When you read the Maddie’s Fund reports on their New York City project, you’ll find no mention of the rabbit who was picked up by infected ears and cruelly put to death a few weeks ago. You’ll not read about the puppy whose leg was recently broken by staff at Animal Care & Control of New York City (ACC) or the dog who was “mistakenly” killed because he looked like another dog they wanted to kill. There will be no mention of the cats in severe pain who are not afforded pain medication, the volunteers who are banned for trying to improve conditions, or the rescuers who are threatened for exercising their First Amendment rights. You won’t see any mention of animals lying in their own filth, chewing off their own tails, or going long periods without food or water. There will be no discussion of the telephones at ACC which do not get answered, costing animals their lives or that people who want to adopt animals actually have to wait as long as nine hours to do so. Nor will there be a mention of the witch hunt ACC director Julie Bank engages in when evidence of this systematic neglect, abuse, and killing is leaked; a hunt not to find the perpetrators of animal abuse, but to punish and ban the whistle blowers trying to improve conditions.

Even while ACC staff admits they kill healthy animals and even while healthy animals are put on the kill lists, and they subsequently cook the books to claim falsely that none are, Maddie’s Fund will remain content to look the other way. Instead, you’ll read that New York City is a national model; that those who lead the effort are lodestars of the movement; that no healthy animals are being killed; and that other communities should emulate their efforts.

If the seminar I attended last weekend in New York City is any indication, and I believe that it is, New York advocates aren’t buying it and the rescue and volunteer community care little for such self-serving, disingenuous works of fiction. When Priscilla Feral, head of the Connecticut-based animal rights group Friends of Animals, told attendees that things in New York City weren’t so bad, that the leadership of ACC (Bank) and Mayor’s Alliance (Jane Hoffman) should be embraced, and that people should stop criticizing and start volunteering, the 175 New Yorkers in attendance drowned her out. They “explained” (that is New York speak for stating in no uncertain terms in a tone designed to confer seriousness) that they do volunteer, but are prevented from helping many animals and are banned if they try to improve conditions. They explained that they rescue animals, but have to pay thousands of dollars because the animals get sick at the facility as a result of filth and being forced to languish with little care to the point that some of them do not survive. They explained that they have tried working with the leadership of those organizations, only to find them petty, vindictive, and hostile to their efforts. They let Ms. Feral know that simply because she found Bank and Hoffman “delightful” dinner guests is no reason to ignore the abuse and killing that goes on at ACC with their full knowledge and, in the case of Bank, consent. They told her that simply because she found Bank and Hoffman “nice” during a shared meal does not give her credibility to stand before a room of hard-working, dedicated animal rescuers who have suffered for years and who have watched animals suffer under their disastrous leadership, that Bank and Hoffman are the real victims, that animal advocates are the problem for criticizing them, and that they are the ones that need to change. Sadly, once again, companion animals were betrayed by a group who claims it won’t compromise its “ethics” when it comes to wolves, deer, chickens, or cows, but holds an entirely different standard when it comes to dogs and cats, and their most basic and fundamental right to live. But New Yorkers were having none of it.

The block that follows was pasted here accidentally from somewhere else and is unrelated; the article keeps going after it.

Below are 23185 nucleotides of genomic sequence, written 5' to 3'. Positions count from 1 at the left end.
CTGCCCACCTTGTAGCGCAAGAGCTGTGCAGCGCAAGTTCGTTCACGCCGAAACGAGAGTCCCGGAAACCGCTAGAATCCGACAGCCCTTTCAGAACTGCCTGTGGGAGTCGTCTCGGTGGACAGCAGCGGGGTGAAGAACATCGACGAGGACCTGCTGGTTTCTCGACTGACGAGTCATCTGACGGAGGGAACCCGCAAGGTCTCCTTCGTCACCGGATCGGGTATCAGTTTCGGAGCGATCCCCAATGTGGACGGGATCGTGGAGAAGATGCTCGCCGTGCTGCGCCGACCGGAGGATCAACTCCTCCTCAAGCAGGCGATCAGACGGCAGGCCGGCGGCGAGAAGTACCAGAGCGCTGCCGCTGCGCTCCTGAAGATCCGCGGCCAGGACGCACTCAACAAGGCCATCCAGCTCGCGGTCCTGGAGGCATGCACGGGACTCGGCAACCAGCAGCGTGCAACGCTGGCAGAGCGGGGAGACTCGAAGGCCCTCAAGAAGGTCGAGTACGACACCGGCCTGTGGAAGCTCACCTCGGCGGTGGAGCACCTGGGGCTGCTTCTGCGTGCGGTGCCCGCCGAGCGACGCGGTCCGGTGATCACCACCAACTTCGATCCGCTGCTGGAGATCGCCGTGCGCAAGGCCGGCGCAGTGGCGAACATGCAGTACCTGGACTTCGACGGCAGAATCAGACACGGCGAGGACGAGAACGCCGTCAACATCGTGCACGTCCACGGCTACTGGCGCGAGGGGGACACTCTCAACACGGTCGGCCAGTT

The claims by Friends of Animals were more than foolish naivety. They were heartless, designed to wound people who have bled for the animal victims of ACC’s daily neglect and abuse. Day in and day out, these rescuers show tremendous courage and compassion—visiting what is often the one place on earth hardest for them to go as animal lovers: their local shelter. And yet they go back, again and again. They endure the hostile treatment. They endure the heartbreak of seeing the animals destined for the needle. They endure having to jump through unnecessary and arbitrary hurdles set by shelter directors who are holding the animals they want to save hostage. They endure having to look the other way at abuse of other animals, because if they don’t, if they speak out, they will be barred from saving any animals. And Friends of Animals had the audacity to tell them to shut up, to toe the line, and to work with those who perpetuate these conditions. But New Yorkers said “No” in no uncertain terms and I love them for it.

I loved the City when I lived and worked in Ithaca, New York and visited frequently. I loved the City when I visited it every year since I left. And now I love the City even more. New Yorkers were not willing to play games, mince words, or engage in the false promise of collaboration for collaboration’s sake. They were not willing to engage in an empty display of decorum in order to get through an awkward moment. They’ve been there and done that and the time for empty gestures and excusing complacency was over. I’ve never seen anything like it. It was a beautiful sight, the united chorus of hundreds of animal lovers speaking truth to power. I was witnessing the No Kill movement all grown up. No more talk of collaboration with people who refuse to collaborate. No more talk about all of us wanting the same things when the evidence proves otherwise. No more talk of empty gestures and grand pronouncements of No Kill by some date whose deadlines come and go without success. Are you listening Maddie’s Fund?